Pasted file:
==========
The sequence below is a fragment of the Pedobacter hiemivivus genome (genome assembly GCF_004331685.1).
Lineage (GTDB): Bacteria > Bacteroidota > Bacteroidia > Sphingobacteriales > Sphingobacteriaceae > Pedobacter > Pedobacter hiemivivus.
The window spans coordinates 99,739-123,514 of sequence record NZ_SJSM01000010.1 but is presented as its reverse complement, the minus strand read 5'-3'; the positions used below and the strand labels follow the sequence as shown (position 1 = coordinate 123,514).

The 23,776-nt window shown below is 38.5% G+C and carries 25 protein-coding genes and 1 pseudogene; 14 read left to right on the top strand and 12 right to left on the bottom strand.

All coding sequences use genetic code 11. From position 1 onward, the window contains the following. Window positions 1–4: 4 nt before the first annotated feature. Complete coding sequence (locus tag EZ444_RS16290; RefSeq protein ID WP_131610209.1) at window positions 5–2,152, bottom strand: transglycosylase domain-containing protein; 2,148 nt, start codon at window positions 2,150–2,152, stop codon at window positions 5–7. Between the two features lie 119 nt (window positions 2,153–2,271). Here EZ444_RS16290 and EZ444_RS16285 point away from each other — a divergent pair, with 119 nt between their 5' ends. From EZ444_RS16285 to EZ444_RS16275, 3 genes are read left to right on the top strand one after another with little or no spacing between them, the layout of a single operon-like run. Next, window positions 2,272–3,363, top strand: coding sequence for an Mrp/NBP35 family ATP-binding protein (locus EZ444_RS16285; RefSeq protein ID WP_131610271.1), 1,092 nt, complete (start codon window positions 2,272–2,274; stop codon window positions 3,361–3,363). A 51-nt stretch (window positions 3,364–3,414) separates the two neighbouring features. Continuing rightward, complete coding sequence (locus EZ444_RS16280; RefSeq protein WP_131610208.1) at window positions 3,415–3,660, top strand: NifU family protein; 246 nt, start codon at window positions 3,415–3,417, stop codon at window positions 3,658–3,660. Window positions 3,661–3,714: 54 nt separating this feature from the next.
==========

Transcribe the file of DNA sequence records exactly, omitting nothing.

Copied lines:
The sequence below is a fragment of the Pedobacter hiemivivus genome (genome assembly GCF_004331685.1).
Lineage (GTDB): Bacteria > Bacteroidota > Bacteroidia > Sphingobacteriales > Sphingobacteriaceae > Pedobacter > Pedobacter hiemivivus.
The window spans coordinates 99,739-123,514 of sequence record NZ_SJSM01000010.1 but is presented as its reverse complement, the minus strand read 5'-3'; the positions used below and the strand labels follow the sequence as shown (position 1 = coordinate 123,514).

The 23,776-nt window shown below is 38.5% G+C and carries 25 protein-coding genes and 1 pseudogene; 14 read left to right on the top strand and 12 right to left on the bottom strand.

All coding sequences use genetic code 11. From position 1 onward, the window contains the following. Window positions 1–4: 4 nt before the first annotated feature. Complete coding sequence (locus tag EZ444_RS16290; RefSeq protein ID WP_131610209.1) at window positions 5–2,152, bottom strand: transglycosylase domain-containing protein; 2,148 nt, start codon at window positions 2,150–2,152, stop codon at window positions 5–7. Between the two features lie 119 nt (window positions 2,153–2,271). Here EZ444_RS16290 and EZ444_RS16285 point away from each other — a divergent pair, with 119 nt between their 5' ends. From EZ444_RS16285 to EZ444_RS16275, 3 genes are read left to right on the top strand one after another with little or no spacing between them, the layout of a single operon-like run. Next, window positions 2,272–3,363, top strand: coding sequence for an Mrp/NBP35 family ATP-binding protein (locus EZ444_RS16285; RefSeq protein ID WP_131610271.1), 1,092 nt, complete (start codon window positions 2,272–2,274; stop codon window positions 3,361–3,363). A 51-nt stretch (window positions 3,364–3,414) separates the two neighbouring features. Continuing rightward, complete coding sequence (locus EZ444_RS16280; RefSeq protein WP_131610208.1) at window positions 3,415–3,660, top strand: NifU family protein; 246 nt, start codon at window positions 3,415–3,417, stop codon at window positions 3,658–3,660. Window positions 3,661–3,714: 54 nt separating this feature from the next.